Sometimes it’s good to step back for a minute on this stuff. Theories and paradigms are neither true nor false. They are cognitive constructs of human minds that attempt to model reality in ways that are useful for prediction. Prediction is what brains do to help us survive. When we make a behavior choice our brain is predicting – making a bet with our survival and well-being at stake – that the chosen behavior will result in a net benefit to us greater than any other behavior choice we have available. So we do his continuously in life – some better than others.

    Theories and paradigms are models of reality that we construct to help us make better choices for certain kinds of problems. One might work better or worse than another for different kinds of problems.

    For that reason I have no interest in “proving” my model is “true” or that some other model is “false”. Claims of “truth” for these things are more appropriately leveled from a pulpit than in an online discussion like this. I’m willing to discuss the relative advantages and disadvantages of one model over others but only in the sense of their utility for prediction and problem solving – and only with others who have a similar interest and open mind.

  29. Ray in Seattle says:

    incog, your #20 seems like a good attempt. But it shows you don’t really understand what I’m saying. I agree with your extended description of your theory. To keep things simple I did not get into emotion in my previous post. Also that’s a hot button with some here. But yes, I should have more accurately said that your model sees good cognition (rationality) as the ideal driver of behavior – but it’s often subverted by emotions and non-rational considerations in the minds of those who have not been properly “trained” to be rational thinkers. That’s a more complete version of the standard western college-educated model of behavior.

    I am proposing that emotion and reason are not in opposition but that they serve different purposes in the human brain. In my model we are not aware of what I call emotion except by its effects. Some emotions are instinctive, some are learned. They are simply the forces that drive behavior. When any animal expresses a behavior – their brain has measured several emotional forces – often conflicting – from various sources in their brain in response to some situation – and those emotion signals are processed to produce a behavior as a response to that situation. All higher animals’ brains operate this way.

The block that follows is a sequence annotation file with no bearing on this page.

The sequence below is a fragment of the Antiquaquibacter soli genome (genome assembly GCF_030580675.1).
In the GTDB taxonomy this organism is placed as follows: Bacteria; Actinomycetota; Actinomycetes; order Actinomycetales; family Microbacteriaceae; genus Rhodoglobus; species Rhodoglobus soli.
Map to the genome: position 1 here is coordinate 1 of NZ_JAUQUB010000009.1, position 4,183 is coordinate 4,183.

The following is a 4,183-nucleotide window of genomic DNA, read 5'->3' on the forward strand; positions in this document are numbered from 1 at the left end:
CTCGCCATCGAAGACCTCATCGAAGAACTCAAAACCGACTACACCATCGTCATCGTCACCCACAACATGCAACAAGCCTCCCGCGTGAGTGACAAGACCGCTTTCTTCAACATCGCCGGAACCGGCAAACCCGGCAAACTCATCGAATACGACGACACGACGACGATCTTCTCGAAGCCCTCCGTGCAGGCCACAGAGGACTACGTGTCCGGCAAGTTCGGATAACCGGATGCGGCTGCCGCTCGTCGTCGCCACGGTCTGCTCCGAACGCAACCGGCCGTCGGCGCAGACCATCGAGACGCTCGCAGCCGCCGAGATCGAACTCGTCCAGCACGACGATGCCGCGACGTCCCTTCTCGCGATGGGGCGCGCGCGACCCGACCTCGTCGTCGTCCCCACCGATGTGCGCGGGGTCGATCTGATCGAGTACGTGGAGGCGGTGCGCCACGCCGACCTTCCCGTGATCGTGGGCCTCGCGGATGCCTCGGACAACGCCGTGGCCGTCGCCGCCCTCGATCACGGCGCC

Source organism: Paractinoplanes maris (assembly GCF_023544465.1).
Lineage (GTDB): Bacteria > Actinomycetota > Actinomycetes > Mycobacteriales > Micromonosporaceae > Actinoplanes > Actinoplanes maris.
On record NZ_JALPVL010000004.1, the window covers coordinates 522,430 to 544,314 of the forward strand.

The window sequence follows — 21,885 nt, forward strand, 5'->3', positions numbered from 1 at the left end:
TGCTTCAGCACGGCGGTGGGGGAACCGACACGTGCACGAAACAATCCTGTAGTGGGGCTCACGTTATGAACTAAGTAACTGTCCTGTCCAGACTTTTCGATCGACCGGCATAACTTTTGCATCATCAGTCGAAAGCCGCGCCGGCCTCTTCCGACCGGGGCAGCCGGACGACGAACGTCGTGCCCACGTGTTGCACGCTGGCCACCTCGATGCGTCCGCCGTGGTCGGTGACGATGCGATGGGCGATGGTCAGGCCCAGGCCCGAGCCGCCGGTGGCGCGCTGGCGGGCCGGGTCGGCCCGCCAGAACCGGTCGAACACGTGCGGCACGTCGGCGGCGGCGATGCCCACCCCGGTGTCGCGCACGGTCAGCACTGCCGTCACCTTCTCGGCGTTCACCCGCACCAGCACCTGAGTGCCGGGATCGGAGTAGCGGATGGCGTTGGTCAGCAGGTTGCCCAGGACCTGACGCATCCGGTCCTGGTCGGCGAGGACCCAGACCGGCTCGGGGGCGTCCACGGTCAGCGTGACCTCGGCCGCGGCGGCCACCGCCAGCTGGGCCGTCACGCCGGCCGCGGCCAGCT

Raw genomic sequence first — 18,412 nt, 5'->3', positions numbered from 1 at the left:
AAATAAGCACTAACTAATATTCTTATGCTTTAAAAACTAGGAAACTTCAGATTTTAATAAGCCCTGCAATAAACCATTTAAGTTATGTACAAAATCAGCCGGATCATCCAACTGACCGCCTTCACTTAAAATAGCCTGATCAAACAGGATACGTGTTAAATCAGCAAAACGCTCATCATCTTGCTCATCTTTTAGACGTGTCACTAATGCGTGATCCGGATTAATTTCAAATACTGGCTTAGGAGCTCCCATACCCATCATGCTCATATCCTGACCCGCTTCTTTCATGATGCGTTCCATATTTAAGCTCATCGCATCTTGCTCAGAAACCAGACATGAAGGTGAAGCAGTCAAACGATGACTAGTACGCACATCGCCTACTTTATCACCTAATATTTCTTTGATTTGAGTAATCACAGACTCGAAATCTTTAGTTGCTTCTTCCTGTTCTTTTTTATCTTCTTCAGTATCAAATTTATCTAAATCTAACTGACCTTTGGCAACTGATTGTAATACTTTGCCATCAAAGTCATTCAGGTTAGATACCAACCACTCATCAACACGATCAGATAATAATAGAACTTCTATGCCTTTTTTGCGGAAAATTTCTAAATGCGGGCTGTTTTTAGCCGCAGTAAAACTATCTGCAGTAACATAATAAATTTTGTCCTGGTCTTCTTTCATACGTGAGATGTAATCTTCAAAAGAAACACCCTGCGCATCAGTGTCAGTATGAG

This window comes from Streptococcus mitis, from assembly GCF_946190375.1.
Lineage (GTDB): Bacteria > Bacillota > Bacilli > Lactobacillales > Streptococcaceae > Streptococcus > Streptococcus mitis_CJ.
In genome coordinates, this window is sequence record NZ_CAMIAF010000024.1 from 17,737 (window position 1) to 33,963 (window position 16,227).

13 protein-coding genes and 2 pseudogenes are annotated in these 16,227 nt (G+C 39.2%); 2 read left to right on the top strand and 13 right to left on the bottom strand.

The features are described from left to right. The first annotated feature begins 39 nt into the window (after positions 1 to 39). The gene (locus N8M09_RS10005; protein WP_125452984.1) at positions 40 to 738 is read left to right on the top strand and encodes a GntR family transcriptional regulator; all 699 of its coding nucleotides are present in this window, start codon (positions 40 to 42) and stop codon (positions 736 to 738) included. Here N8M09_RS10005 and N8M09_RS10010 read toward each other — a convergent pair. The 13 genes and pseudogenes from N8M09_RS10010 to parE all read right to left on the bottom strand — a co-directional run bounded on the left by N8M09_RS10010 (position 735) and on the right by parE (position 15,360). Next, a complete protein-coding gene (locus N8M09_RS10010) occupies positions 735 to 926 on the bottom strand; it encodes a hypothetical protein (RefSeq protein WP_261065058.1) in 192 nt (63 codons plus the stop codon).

We can be cognitively aware of feelings that we have which are the physiological effects of stronger emotions but we are not aware of our emotions in this sense. According to my theory the most reliable indicator of our emotions is our behavior – which is the direct result of those emotion signals.

    Some people more than others develop an ability to use reason for choosing their behavior. It becomes part of their identity. Others don’t develop that ability so much and can go through life responding more often to non-rational impulses (instinctive and other emotion signals) that don’t require as much effort. More typically some become good at using logic and reason in some areas of their life but not in others.

    This is not how you use the term emotion. I think your use is similar to how I define feelings. Mine is a psychological force that brains use to drive behavior. If you see emotion simply as feelings then what I’m saying won’t make sense.

    Reason is a neural layer that evolution added to the brains of humans (and a few others in small amounts) to give us a way to predict the results of our behavior choices other than by instinct and learned associations. It allows us to make models of reality and logically ask what will happen if we do X – before we actually do it. If we are rational people we develop the skill to use it and also the confidence to apply it in certain situations – an emotional force that we attached to our logical results. That allows those results to compete with instinct signals, for example, to drive our behavior. It’s a powerful tool when used skillfully. Education is very important for developing that skill.